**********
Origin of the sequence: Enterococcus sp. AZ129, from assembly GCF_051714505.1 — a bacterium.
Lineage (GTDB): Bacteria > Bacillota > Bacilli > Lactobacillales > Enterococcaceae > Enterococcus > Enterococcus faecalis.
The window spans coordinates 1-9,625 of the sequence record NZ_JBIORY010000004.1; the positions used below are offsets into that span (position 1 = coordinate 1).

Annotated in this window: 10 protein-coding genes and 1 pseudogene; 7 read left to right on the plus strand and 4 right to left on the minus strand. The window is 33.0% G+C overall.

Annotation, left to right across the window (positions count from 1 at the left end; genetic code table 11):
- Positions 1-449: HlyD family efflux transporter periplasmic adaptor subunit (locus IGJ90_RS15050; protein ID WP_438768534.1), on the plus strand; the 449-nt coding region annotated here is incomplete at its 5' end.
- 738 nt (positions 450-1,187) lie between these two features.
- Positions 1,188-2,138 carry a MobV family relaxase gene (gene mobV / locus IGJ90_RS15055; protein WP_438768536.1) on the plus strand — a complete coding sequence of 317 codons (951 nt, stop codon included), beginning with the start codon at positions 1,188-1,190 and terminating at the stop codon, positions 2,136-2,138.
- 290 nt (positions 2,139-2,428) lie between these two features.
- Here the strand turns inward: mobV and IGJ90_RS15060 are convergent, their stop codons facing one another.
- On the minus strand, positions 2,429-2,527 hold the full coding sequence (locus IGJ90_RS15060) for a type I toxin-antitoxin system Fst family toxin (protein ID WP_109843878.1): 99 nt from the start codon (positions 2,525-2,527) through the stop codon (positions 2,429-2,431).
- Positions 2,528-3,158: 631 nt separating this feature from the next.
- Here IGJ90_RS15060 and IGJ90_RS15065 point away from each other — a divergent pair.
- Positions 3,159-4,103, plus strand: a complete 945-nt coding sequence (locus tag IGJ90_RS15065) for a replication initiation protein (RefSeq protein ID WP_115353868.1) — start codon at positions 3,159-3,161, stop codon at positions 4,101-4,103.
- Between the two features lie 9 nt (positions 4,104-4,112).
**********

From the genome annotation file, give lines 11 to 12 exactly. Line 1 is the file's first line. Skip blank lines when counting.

- On the minus strand, positions 2,429-2,527 hold the full coding sequence (locus IGJ90_RS15060) for a type I toxin-antitoxin system Fst family toxin (protein ID WP_109843878.1): 99 nt from the start codon (positions 2,525-2,527) through the stop codon (positions 2,429-2,431).
- Positions 2,528-3,158: 631 nt separating this feature from the next.